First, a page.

Sex workers rue discrimination against their children
Sex workers in the country who are forced to live with ostracism have demanded a key legislative change to allow their children pursue higher studies using their mothers’ income.
“How many children start earning at 18? Why this bias against us when we strive to study and make a living against all social hurdles,” rues Parvati, daughter of a Kolkata-based commercial sex worker.
Last week, sex workers aided by young advocates from Lawyers’ Collective met members of Parliament, including Congress leaders Oscar Fernandes, Mani Shankar Iyer, Priya Dutt and JD Seelam, CPM leader Basudev Acharia and Minister of State for Health Dinesh Trivedi, to build up support to bring about changes in the ITP Act that criminalises sex workers’ earnings on which their children are dependent.
“The leaders agree that law and morality cannot be clubbed together. There is a consensus that sex workers and their children should not be decriminalised,” said Veena, a member of Karnataka Sex Workers Union.
According to an estimate made by the Union Health Ministry, there are approximately 12.5 lakh self-identified commercial sex workers who were contacted as a part of the HIV prevention programme. “The number can be more as many don't declare their status upfront,” said Tripti Tandon from Lawyer’s Collective.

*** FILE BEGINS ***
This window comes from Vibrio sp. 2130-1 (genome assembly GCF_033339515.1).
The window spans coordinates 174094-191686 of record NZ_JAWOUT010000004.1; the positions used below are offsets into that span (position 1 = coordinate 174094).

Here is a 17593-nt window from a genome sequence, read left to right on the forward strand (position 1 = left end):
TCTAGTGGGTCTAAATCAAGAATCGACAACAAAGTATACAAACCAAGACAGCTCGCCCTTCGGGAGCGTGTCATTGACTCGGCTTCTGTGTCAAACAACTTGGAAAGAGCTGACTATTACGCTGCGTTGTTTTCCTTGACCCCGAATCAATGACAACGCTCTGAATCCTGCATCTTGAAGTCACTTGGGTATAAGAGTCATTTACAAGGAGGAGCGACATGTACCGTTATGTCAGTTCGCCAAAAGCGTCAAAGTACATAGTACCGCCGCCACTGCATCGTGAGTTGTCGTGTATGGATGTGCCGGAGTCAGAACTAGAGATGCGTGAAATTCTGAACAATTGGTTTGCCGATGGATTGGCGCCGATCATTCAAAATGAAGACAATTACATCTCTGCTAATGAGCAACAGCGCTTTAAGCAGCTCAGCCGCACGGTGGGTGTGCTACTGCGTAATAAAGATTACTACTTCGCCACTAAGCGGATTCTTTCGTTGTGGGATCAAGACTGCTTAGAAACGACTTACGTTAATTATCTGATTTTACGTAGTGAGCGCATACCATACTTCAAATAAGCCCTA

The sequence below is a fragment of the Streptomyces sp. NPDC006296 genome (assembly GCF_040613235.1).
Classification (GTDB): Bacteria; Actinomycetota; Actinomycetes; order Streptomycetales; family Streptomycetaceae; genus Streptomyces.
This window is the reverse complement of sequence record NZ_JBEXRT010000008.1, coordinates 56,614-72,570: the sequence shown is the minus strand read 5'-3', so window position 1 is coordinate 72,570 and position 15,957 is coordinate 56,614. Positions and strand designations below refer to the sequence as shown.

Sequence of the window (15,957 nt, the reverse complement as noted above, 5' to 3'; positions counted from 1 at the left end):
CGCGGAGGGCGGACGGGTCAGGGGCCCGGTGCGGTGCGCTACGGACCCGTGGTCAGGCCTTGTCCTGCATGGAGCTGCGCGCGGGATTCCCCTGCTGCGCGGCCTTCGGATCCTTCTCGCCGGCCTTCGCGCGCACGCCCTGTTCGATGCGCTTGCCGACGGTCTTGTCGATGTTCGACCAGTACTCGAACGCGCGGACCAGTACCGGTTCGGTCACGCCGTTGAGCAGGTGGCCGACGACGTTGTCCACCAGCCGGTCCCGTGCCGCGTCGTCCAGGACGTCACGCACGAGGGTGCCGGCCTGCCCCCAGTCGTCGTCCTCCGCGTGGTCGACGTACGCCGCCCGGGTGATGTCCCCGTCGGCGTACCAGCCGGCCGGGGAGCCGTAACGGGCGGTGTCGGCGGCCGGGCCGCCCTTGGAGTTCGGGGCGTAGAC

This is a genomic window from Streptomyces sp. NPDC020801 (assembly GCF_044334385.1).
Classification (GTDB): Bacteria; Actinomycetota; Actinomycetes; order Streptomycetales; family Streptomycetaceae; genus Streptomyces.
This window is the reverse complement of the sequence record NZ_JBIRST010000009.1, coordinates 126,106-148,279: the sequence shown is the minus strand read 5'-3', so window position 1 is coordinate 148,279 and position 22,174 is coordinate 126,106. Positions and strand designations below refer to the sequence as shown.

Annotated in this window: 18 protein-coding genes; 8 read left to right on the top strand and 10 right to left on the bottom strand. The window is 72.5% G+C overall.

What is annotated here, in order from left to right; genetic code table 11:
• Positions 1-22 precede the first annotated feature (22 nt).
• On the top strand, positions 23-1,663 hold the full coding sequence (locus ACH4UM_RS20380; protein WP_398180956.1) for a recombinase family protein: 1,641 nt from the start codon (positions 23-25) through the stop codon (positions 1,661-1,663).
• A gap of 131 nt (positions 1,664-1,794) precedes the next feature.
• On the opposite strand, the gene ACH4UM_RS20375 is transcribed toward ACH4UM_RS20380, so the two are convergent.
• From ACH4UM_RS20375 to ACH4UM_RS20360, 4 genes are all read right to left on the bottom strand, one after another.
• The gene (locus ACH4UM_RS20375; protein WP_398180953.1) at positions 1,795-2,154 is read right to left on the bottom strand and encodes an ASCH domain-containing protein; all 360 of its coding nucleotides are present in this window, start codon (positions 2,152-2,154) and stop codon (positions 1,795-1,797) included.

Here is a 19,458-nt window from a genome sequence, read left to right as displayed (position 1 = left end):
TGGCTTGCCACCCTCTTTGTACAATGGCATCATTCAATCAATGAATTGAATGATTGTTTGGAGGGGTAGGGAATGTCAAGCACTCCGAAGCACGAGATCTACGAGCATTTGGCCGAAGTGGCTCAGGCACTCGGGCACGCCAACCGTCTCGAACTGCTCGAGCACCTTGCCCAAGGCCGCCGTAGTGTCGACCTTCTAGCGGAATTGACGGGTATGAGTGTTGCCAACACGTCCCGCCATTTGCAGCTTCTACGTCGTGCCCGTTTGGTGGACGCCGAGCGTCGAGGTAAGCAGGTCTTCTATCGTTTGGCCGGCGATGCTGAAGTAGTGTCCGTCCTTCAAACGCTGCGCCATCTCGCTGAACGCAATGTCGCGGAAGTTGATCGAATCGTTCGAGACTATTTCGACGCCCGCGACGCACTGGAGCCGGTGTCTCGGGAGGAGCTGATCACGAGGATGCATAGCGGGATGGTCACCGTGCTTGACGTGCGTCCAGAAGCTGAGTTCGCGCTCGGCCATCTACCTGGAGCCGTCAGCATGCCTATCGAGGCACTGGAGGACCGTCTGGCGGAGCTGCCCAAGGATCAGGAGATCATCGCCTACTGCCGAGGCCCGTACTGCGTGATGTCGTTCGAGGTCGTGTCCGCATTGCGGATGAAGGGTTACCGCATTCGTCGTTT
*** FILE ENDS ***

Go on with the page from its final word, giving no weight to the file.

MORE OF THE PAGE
Having sex in exchange for money is not an offence in the law. But everything around this transaction has been criminalised under the ITPA. Brothels are illegal as is sex work in hotels, rooms, lodges, streets and nearly all other premises. In the absence of a designated place, sex workers have to solicit business on the streets or gesturing from other conspicuous sites. But this, too, is punishable with imprisonment for six months and a penalty.
An NGO, representing sex workers filed a PIL in the Kolkata High Court in July, challenging five clauses in the ITPA. The case is yet to be heard.
The ITPA clauses they challenged include criminalisation of brothels, criminalising the earnings of sex workers, prostitution around a notified public place, soliciting and the power given to a magistrate to evict sex-workers from their home and forbidding their re-entry.